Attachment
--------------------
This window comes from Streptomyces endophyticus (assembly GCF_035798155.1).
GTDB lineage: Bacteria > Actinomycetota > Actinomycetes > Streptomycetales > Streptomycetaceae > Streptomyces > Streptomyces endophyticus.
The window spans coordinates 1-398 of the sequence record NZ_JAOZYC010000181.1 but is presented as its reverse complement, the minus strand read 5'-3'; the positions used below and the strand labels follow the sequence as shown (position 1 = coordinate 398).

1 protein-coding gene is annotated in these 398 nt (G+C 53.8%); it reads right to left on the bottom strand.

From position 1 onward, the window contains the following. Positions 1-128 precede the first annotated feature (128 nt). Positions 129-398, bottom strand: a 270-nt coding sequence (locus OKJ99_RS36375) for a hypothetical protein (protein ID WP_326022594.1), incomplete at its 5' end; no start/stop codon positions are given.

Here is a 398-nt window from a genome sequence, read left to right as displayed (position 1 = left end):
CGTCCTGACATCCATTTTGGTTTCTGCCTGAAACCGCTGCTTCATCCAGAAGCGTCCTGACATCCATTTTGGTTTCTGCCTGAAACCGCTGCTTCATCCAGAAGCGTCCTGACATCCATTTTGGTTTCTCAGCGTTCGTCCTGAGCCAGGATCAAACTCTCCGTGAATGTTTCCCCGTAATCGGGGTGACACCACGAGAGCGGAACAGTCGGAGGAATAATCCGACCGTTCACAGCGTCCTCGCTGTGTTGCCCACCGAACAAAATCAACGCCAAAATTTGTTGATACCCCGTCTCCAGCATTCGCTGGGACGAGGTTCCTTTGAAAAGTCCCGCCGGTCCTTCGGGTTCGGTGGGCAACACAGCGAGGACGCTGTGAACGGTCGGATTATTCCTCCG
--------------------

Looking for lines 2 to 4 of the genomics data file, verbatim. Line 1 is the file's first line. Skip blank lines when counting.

GTDB lineage: Bacteria > Actinomycetota > Actinomycetes > Streptomycetales > Streptomycetaceae > Streptomyces > Streptomyces endophyticus.
The window spans coordinates 1-398 of the sequence record NZ_JAOZYC010000181.1 but is presented as its reverse complement, the minus strand read 5'-3'; the positions used below and the strand labels follow the sequence as shown (position 1 = coordinate 398).

1 protein-coding gene is annotated in these 398 nt (G+C 53.8%); it reads right to left on the bottom strand.